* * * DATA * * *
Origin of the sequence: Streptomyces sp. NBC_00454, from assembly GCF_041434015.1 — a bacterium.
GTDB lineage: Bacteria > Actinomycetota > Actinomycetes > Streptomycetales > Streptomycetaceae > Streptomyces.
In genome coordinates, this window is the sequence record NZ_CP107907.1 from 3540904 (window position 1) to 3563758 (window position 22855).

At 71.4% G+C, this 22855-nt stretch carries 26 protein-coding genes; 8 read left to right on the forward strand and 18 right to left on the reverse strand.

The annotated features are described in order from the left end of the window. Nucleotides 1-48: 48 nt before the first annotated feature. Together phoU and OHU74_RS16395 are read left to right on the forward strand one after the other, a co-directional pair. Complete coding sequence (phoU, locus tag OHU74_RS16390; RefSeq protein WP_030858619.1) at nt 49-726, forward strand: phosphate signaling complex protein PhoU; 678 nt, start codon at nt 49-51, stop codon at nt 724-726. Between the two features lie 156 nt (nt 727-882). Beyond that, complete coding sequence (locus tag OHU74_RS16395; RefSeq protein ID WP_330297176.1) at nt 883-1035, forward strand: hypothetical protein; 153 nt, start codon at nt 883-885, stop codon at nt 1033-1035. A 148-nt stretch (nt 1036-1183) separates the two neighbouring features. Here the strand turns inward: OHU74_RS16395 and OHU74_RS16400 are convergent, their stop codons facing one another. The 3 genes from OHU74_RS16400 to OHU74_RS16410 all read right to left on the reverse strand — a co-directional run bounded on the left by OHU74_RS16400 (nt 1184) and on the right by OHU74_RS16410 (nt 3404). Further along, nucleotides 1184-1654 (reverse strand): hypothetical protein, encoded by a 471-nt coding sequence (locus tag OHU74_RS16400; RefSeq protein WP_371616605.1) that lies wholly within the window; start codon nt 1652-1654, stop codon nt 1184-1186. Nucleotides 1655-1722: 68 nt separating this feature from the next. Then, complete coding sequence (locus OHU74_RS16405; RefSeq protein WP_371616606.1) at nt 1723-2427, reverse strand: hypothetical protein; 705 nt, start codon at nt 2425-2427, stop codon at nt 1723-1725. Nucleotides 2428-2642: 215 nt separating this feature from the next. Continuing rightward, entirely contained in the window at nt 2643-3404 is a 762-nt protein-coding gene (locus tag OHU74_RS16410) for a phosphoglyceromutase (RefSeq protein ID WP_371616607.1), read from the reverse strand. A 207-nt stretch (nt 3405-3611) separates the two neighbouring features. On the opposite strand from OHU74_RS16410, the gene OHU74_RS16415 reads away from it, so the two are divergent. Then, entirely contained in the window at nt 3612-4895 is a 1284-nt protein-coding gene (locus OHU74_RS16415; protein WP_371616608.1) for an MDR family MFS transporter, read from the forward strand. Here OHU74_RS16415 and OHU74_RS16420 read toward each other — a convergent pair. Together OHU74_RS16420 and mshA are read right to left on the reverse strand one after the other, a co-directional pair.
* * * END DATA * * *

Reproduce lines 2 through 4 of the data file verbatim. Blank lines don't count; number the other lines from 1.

GTDB lineage: Bacteria > Actinomycetota > Actinomycetes > Streptomycetales > Streptomycetaceae > Streptomyces.
In genome coordinates, this window is the sequence record NZ_CP107907.1 from 3540904 (window position 1) to 3563758 (window position 22855).

At 71.4% G+C, this 22855-nt stretch carries 26 protein-coding genes; 8 read left to right on the forward strand and 18 right to left on the reverse strand.